Wednesday 7 July

Oh the excitement! A day out in London! I went by train from Coulsdon to Victoria, not overcrowded, then on the Victoria line to Oxford Circus, then the Central line to Tottenham Court Road. At every point I thought I might see more people, but no. It was not deserted, but also not heavily used. Basically because there are no tourists and few commuters, although the number is increasing. I never felt that I was doing something risky. One of the advantages of the pandemic is that everything is very clean. The underground is mopped and swept, the public toilets are immaculate.

I met my friend Vanessa for lunch. I have not seen her since December, and normally we meet quite regularly to go to an exhibition and do lunch. So it was serious catch up time. But as she lives in north London, not so far from Wembley, she decided to skip the exhibition and head off home. I was fortunate to walk in to the British Museum to see the Thomas Becket exhibition. The website is very insistent about advance booking but in reality it was easy to walk straight in. There was a steady number of visitors but nothing remotely like what one would normally expect in July. I enjoyed the Thomas Becket story very much. They had some well chosen artefacts, and for once the labelling was clear and well illuminated. I had not realised that within 2 years of his death he was declared a saint, and became quite a cult figure all over Europe.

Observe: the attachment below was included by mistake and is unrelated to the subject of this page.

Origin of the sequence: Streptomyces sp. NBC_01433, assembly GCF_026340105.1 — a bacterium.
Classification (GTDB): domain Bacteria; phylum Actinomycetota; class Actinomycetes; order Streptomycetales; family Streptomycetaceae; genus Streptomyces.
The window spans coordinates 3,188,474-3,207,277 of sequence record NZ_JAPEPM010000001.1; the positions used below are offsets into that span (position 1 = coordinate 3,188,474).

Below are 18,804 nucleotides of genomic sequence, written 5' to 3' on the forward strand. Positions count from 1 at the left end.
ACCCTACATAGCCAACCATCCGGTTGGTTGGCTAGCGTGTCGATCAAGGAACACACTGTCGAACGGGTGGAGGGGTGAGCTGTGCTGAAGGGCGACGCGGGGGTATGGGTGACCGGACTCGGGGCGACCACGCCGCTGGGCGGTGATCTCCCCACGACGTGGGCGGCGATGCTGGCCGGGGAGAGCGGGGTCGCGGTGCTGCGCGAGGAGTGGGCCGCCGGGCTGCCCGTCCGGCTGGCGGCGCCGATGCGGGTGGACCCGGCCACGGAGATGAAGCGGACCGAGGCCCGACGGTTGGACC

This was a reliquary made in Limoges. St Thomas was apparently very popular in Norway, second only to St Olav. I loved this Norwegian shrine, depicting Thomas, with some very Viking-looking dragons at the top. Seems a wonderful compromise.

On the lower panel you can see Thomas with swords crashing down on his head. The wonderful thing about these exhibitions is the gathering together of artefacts from all over the world, including private collections. The manuscripts alone with beautiful illustrations are just fantastic. The Miracle Windows from Canterbury cathedral were enthralling as normally they are too high up to see the detail. Three were here.

This shows a leper having his sores bathed, and then being given “St Thomas’ water,” allegedly a mixture of his blood and holy water, which performed miracles.

I made my way back to Victoria station about 3.30pm and already there were shouts of “Come on England,” and “We’re coming home!” so I think it is going to be an exciting and probably sore-headed evening. I do of course have to go and find out what is going on, hence the earlier posting.

The background music to the exhibition was by Thomas Tallis, sung by The Sixteen. Not precisely this piece, but it gives a flavour of it.

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